Although I have loved this film since first seeing it when it came out on home video, naturally there were many elements of the film that only became clear as I grew older (as I was only five in 1984).

While it didn't take long to 'get' the humour of jokes such as "your wife?" the last element to grab my attention was the initial conversation between the airmen in the silos (played by John Spencer and Michael Madsen respectively). Needless to say, it was only upon reaching adolescence that I realised that Capt. Lawson's discussion about the chanting related to the growing of cannabis.

While it may seem so obvious to some, it took me some time to conclude that this must have been an attempt on the writers part to set the Captain up as somewhat of a pacifist (bloody peace freaks!) just prior to him freezing up during the simulated launch command.

As while it took me well over a decade to arrive at this conclusion, is it something that is so obvious that it is completely self evident or is there any reference (in any literature or commentary on the film) to the writers intentions regarding that conversation with respect to the foreshadowing of his moral inability to "TURN (the) KEY SIR"?

TL:DR - Is there any objective evidence that the writers intentionally included the cannabis reference to suggest Lawson was a pacifist at heart?


1 Answer 1


There is quite of bit of room between being a pacifist and being unwilling to participate in the death of several hundred million people simply because you've been ordered to. One might be a dedicated soldier convinced that the nuclear arsenal is vital for the purpose of deterrence, and equally convinced that actually launching the weapons was pointless and criminal one deterrence failed.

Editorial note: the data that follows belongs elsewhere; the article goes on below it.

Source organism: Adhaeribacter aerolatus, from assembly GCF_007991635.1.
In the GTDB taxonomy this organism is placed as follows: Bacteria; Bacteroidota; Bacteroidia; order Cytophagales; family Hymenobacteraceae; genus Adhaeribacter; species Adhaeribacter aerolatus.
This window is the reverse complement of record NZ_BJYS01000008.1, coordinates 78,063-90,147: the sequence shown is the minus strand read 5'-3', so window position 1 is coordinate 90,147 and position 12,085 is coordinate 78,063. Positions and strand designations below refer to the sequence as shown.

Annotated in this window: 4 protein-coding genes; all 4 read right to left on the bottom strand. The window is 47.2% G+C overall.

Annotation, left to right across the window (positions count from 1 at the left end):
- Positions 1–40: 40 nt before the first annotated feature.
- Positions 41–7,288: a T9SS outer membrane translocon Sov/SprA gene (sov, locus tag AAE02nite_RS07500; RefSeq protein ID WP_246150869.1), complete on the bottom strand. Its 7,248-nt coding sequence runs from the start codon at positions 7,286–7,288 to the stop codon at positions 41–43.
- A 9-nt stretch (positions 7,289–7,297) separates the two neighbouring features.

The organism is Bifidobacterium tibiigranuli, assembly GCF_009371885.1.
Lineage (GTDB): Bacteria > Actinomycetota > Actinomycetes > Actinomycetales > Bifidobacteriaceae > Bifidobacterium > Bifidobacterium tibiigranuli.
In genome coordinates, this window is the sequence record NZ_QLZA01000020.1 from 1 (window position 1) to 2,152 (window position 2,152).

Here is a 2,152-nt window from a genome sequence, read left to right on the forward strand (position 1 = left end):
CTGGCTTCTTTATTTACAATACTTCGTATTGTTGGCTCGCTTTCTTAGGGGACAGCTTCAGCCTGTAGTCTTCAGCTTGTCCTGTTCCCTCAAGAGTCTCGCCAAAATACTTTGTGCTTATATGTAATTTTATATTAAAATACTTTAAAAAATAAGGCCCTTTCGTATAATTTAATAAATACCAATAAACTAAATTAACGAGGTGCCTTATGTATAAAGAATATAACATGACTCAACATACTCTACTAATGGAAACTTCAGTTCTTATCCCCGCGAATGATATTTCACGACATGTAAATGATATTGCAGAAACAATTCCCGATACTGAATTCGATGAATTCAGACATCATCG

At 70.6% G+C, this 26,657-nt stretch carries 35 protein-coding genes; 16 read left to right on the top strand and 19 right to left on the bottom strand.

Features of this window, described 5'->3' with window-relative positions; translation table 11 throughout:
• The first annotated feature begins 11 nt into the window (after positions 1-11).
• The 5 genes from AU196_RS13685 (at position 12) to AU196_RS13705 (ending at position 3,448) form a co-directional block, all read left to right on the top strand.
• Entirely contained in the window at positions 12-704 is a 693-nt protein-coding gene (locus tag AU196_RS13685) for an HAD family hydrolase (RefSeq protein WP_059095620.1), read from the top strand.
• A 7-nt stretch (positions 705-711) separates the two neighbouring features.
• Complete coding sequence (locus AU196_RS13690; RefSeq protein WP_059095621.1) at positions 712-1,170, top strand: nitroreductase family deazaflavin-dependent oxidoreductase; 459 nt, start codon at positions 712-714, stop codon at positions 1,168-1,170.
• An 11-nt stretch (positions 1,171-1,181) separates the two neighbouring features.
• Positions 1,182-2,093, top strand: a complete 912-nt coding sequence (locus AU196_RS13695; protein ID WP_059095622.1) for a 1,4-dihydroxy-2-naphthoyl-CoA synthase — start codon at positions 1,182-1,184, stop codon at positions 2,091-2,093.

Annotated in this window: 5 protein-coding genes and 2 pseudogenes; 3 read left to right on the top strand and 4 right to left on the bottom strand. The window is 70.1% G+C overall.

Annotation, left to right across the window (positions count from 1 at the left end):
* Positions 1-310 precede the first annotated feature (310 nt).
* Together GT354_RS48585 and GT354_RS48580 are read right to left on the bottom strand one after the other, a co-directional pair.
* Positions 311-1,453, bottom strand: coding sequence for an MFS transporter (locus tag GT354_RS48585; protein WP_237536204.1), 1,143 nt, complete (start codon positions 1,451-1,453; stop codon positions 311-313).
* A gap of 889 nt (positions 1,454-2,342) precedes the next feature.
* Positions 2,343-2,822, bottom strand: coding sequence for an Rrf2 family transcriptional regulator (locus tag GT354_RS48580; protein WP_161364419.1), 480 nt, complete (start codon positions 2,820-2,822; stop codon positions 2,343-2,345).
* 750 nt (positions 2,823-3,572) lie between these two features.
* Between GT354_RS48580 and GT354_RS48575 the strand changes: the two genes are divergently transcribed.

Also, note that the simulation was a so-called "bolt from the blue", tensions had not been particularly high immediately before the simulation, so the missile officer has to wonder if this is an actual attack, a system failure, or an illegal order. Not an easy decision to make when a billion lives are on the line. Thus Lawson's attempt to reach higher command before proceeding with the launch.

This sets up the motivating tension for the movie. Wouldn't it be great to replace unreliable (if well meaning) soldiers with computers, which will follow any order they're given? The movie then points out the downside of this.

This is not a fictional issue. We recently celebrated Stanislav Petrov Day. Stanislav Petrov was a Soviet missile officer who arguably saved the world when he correctly identified an apparent first strike on the USSR by the US as a false alarm. The USSR's early warning system indicated that the US had launched tens of ICBMS at the USSR. At that time the USSR nuclear strategy was believed to be "launch on warning". Petrov believed that the apparent US attack made no sense and correctly classified it as a false alarm, apparently against standing orders and Soviet military doctrine.

The marijuana dialog in not related to pacifism. Lots of US soldiers have smoked marijuana, particularly post-Vietnam.

  • Absolutley - I would 100% agree with you here - my question just enquires about the writing as to whether the writers somewhat took a shortcut including the cannabis reference as to the captains character. I know that you do need to use drugs to be human and I also know that many drug users continue to commit violent acts. It is a good answer but it is not what I am looking for, only positive (if it exists) confirmation. Commented Nov 1, 2018 at 8:27

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